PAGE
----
Successful change is impossible without sharing experiences and learning about the process of democratic reform. Georgia's experience can thus serve as an example for other countries in the post-Soviet world.

In their struggle for democracy, civil society movements here met a battery of obstacles, from nihilistic attitudes to the lack of an established political and civic culture in society. The disengagement of youth from political life prompted many to doubt the vision of the Liberty Institute and others who advocated that young people should serve as agents of change. These were the barriers that Kmara had to overcome to be successful in its quest for democracy.

Civil society movements and the changes they strive to bring about are often associated with disturbances, anarchy, civil war and human loss. When the student movement Kmara first became active in Georgia, it was regarded as a destabilizing force, guided by external actors who hoped to unleash chaos in the country. Only the activists' hard work made it possible for Kmara to gain popularity and break these stereotypes.

Badly prepared action on the part of the civil society activists can be dangerous and cause failure, as happened in Azerbaijan. [For background see the Eurasia Insight archive]. Non-violence is crucial for democratic change. We are firm believers in peaceful resistance and the practice shows that with proper preparation - strong opposition, mass mobilization, a strong and clear message with youth in the vanguard, and coordinated international support - a non-violent approach can be extremely effective.

Unfortunately, nowadays, the situation in the post-Soviet region remains unprepared for coordinated action, and the debate on the role of the international community is dominated by mixed messages. Some claim that changes are imposed by external forces and do not match the will of the people. According to this position, only citizens of Western countries are able to understand democracy and bring about peaceful change. We consider this position to be racist. These arguments do not even consider that people in those countries long for change and for protection of their rights.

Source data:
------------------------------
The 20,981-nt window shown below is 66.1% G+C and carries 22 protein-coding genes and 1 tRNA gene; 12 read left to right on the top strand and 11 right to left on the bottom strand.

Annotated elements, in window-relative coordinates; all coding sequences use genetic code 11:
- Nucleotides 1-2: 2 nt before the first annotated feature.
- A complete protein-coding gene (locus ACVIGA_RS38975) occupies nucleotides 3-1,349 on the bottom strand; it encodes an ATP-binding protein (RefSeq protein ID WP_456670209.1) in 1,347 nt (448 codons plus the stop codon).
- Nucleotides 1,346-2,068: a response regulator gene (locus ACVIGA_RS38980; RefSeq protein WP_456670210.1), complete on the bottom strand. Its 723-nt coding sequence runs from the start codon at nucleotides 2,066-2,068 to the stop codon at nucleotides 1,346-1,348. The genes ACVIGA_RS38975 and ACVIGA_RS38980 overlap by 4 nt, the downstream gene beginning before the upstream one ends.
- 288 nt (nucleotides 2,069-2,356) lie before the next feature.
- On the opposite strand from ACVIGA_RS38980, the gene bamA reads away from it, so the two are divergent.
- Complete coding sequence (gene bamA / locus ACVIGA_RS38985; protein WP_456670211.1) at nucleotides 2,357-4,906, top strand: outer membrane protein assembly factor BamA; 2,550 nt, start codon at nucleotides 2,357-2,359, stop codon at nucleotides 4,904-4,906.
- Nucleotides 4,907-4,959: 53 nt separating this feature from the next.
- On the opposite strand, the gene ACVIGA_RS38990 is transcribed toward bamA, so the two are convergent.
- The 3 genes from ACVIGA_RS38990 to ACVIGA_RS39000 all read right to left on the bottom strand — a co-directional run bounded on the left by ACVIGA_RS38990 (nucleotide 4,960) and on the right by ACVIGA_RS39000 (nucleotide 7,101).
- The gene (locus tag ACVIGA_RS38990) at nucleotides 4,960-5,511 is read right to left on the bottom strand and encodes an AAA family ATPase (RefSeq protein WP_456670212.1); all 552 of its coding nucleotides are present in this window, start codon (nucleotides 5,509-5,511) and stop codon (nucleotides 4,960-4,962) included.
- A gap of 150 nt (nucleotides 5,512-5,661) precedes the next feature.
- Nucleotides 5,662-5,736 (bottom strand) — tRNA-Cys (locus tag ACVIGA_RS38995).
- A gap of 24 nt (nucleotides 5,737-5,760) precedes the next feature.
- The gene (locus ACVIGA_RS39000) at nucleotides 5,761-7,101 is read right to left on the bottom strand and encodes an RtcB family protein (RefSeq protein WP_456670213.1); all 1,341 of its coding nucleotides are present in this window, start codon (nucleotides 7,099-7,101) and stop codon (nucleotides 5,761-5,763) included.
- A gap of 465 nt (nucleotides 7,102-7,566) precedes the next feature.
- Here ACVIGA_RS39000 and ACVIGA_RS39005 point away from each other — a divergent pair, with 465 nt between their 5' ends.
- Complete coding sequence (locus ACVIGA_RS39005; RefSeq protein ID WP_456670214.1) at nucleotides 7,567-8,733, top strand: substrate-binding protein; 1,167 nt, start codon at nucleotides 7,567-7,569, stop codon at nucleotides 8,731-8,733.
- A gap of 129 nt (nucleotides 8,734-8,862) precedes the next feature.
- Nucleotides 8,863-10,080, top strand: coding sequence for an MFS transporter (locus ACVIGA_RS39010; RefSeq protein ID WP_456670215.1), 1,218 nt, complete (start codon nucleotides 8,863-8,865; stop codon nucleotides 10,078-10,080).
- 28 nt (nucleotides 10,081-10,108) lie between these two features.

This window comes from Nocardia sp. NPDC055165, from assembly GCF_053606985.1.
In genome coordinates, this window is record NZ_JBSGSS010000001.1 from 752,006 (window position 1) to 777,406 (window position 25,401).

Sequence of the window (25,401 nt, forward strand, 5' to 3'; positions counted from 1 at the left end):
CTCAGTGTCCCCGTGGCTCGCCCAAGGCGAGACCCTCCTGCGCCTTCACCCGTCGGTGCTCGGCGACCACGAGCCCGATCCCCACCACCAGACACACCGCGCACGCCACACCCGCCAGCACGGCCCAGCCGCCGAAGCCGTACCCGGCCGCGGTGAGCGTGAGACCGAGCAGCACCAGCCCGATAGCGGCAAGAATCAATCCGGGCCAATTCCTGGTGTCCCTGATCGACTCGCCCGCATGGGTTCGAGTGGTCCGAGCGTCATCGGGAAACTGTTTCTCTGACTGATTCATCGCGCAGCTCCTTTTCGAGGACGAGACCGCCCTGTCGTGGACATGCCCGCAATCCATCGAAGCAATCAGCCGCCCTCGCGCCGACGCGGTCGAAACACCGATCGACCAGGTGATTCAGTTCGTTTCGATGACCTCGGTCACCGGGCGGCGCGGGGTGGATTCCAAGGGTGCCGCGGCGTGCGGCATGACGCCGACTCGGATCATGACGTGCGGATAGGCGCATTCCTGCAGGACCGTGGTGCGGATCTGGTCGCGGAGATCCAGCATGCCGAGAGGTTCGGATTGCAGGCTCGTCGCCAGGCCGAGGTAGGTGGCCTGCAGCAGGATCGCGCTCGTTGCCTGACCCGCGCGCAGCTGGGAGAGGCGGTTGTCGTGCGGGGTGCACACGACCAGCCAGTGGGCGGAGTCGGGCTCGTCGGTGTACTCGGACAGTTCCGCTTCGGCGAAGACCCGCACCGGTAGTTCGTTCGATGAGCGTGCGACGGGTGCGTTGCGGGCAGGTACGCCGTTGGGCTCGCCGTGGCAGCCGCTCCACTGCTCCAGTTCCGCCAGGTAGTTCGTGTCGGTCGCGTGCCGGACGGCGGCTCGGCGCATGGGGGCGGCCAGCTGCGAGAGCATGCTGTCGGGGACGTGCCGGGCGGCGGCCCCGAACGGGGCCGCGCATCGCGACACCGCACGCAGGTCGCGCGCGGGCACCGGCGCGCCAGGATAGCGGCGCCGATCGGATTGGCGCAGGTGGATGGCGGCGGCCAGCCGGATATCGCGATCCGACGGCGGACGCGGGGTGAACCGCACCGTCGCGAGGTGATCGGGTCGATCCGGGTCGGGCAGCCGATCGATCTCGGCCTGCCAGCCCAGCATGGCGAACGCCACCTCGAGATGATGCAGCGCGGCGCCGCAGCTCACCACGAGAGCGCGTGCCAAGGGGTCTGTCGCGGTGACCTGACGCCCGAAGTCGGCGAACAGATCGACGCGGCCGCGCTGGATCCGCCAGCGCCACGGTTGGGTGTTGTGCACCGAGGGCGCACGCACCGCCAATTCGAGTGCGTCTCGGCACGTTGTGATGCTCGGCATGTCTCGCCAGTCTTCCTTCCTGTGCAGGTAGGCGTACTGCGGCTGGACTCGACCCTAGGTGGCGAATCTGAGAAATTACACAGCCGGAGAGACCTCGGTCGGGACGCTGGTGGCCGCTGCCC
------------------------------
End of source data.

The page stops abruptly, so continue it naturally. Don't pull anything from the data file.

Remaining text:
Others support the position that external actors should not intervene in the affairs of another state. Many prefer to remain on the sidelines and simply observe those suffering under a given regime. Both of these arguments are dangerous and hinder the role of the international community.

A refusal to promote human rights by those who enjoy them, and who live their daily lives without thinking that many people are not given the same opportunities, is immoral. Such an isolationist position is also dangerous. This is the case in Belarus, where every day people become victims of their own government.

Overcoming these problems is sometimes impossible without international support. Practice shows that coordination is possible and can be very effective.

At the same time, the voices of civil society from different parts of the world are becoming louder. All people deserve the right to live in a democracy. If we are giving others hope and inspiration by our examples of successful change, we should also provide them with practical assistance. Successful examples can be followed not only by civil society groups, but also by oppressive regimes.

Without activists speaking out and providing these examples, such regimes will only become more violent and further endanger the dignity, safety and rights of their citizens. It should be the duty of the democratic part of the world to avoid such a scenario.

Editor's Note: Levan Ramishvili is the chairman of the Liberty Institute, a Georgian non-governmental organization that works to promote civil liberties, and has been instrumental in support for Kmara. Giorgi Meladze is a program director at the Liberty Institute.

Posted September 6, 2005 c Eurasianet